My previous bikes with internal hubs have had semi-horizontal drop outs, so getting the wheel out has been very easy. On my Swift Peter has set up the chain length so that the hub axle is all the way forward in the track end slot. Hence, even if I loosen the hub axle, there's no way to create slack on the chain for me to slip the chain off the cog. The only way I can see to get the rear wheel off is to undo the master chain link, and that seems like an excessive amount of effort just to get a wheel off (especially for roadside tube changes, though I would generally just add a patch without removing the wheel)

    Thanks!
    2 options:

    1.) Put an extra link in the chain. You'll need to readjust the brake pads, as the wheel will need to be pulled back to take-up the extra slack. If the rear axle is long enough, you can use an axle tug to keep the rear wheel in adjustment. I have RedLines on my Swift and my Dahon (SA-5 internal).

    2.) Put an extra link in the chain and use a spring-loaded chain tensioner. Not very elegant looking, and you'll be adding friction to the drivetrain.

  6. #556
    Professional Fuss-Budget Bacciagalupe's Avatar
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    Packing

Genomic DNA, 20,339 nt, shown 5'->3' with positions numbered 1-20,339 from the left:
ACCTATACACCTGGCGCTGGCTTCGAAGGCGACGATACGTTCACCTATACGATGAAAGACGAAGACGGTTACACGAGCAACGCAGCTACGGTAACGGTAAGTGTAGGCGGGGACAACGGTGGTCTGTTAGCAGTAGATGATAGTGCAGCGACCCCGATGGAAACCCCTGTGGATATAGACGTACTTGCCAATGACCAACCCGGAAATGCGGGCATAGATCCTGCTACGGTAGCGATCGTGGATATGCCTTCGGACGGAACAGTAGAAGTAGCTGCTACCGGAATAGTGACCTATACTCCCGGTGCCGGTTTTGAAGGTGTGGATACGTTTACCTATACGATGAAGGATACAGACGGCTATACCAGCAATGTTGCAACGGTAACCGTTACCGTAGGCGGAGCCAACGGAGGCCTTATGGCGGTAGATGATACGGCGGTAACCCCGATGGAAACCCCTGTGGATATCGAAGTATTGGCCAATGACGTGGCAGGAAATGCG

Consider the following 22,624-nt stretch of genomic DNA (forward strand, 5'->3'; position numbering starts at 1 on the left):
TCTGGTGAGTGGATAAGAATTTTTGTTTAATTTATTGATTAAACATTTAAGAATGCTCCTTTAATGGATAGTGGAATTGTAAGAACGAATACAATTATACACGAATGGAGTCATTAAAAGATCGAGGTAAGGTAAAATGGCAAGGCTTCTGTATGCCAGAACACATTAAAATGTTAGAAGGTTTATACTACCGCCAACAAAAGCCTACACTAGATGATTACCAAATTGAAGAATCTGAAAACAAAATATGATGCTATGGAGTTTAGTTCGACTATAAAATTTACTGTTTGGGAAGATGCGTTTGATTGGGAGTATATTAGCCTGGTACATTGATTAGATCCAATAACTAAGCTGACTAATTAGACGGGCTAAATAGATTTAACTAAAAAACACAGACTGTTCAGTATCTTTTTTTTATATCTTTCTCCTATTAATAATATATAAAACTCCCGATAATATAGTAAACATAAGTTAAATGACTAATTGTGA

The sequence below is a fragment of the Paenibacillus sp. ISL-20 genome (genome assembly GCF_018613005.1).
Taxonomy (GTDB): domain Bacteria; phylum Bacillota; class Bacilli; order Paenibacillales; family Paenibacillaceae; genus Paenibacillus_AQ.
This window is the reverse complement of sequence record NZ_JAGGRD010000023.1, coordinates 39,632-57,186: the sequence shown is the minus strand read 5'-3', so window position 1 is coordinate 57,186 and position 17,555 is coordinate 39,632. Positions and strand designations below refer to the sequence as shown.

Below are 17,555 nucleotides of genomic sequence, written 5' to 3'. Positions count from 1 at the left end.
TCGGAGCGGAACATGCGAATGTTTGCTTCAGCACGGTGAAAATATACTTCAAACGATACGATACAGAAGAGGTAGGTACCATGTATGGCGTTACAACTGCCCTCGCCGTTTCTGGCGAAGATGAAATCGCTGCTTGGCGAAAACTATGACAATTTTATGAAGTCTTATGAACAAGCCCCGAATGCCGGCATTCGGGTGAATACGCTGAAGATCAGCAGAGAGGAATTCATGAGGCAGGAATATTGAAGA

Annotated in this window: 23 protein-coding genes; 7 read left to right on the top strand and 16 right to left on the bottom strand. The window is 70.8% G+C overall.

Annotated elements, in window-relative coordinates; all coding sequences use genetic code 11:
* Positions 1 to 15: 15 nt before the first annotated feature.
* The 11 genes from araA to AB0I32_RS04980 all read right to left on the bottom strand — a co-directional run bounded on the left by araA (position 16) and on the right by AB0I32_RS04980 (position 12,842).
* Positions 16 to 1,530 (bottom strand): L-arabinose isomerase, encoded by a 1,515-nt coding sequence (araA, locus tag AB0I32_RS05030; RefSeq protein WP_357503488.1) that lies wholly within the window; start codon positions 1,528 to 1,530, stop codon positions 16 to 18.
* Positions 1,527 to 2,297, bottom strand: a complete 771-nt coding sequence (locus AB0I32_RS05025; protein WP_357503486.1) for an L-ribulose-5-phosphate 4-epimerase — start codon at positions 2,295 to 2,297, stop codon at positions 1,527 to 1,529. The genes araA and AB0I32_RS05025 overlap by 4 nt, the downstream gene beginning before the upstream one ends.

OK, so I've got a short tour in Ireland coming up at the end of the month. I still have to pick up a suitcase, although I have a crappy 32" suitcase that I can use for "packing practice."

    Any comments / suggestions / improvements over the packing instructions listed on the Xootr site?

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    I took my Xootr to Italy and if you follow the directions on the Xootr site it's pretty easy to pack. The only thing I'd add is that if you have the Xootr model, on which the paint is pretty liable to scratching so wrap each tube in bubble wrap or cardboard. I didn't do this and my bike has the scratches to show for it. Also, even with a 32" suitcase the fit is a bit snug, which puts some stress on the frame, so I'd highly recommend getting an exterior compression strap just to make sure the suitcase doesn't pop open when (not if) it's dropped by a baggage handler.

    Jonathan

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    Professional Fuss-Budget Bacciagalupe's Avatar